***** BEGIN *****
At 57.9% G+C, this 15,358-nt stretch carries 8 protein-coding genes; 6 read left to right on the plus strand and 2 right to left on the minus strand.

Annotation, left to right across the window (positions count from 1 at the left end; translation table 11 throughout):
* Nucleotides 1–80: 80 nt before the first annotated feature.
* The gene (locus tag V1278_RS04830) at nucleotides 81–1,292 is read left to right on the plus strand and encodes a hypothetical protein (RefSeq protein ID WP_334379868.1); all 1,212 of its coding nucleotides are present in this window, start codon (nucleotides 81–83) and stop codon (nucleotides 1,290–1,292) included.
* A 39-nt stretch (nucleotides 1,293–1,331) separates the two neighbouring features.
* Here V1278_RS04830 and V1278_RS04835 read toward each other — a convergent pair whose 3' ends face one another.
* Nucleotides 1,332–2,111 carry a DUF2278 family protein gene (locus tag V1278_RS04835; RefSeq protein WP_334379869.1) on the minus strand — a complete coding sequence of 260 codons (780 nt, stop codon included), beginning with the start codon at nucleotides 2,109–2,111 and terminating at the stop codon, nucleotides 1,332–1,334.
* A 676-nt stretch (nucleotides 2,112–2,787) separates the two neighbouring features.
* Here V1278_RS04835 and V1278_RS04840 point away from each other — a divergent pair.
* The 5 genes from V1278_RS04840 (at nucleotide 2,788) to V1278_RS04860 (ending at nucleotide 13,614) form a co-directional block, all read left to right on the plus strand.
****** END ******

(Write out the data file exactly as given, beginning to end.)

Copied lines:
At 57.9% G+C, this 15,358-nt stretch carries 8 protein-coding genes; 6 read left to right on the plus strand and 2 right to left on the minus strand.

Annotation, left to right across the window (positions count from 1 at the left end; translation table 11 throughout):
* Nucleotides 1–80: 80 nt before the first annotated feature.
* The gene (locus tag V1278_RS04830) at nucleotides 81–1,292 is read left to right on the plus strand and encodes a hypothetical protein (RefSeq protein ID WP_334379868.1); all 1,212 of its coding nucleotides are present in this window, start codon (nucleotides 81–83) and stop codon (nucleotides 1,290–1,292) included.
* A 39-nt stretch (nucleotides 1,293–1,331) separates the two neighbouring features.
* Here V1278_RS04830 and V1278_RS04835 read toward each other — a convergent pair whose 3' ends face one another.
* Nucleotides 1,332–2,111 carry a DUF2278 family protein gene (locus tag V1278_RS04835; RefSeq protein WP_334379869.1) on the minus strand — a complete coding sequence of 260 codons (780 nt, stop codon included), beginning with the start codon at nucleotides 2,109–2,111 and terminating at the stop codon, nucleotides 1,332–1,334.
* A 676-nt stretch (nucleotides 2,112–2,787) separates the two neighbouring features.
* Here V1278_RS04835 and V1278_RS04840 point away from each other — a divergent pair.
* The 5 genes from V1278_RS04840 (at nucleotide 2,788) to V1278_RS04860 (ending at nucleotide 13,614) form a co-directional block, all read left to right on the plus strand.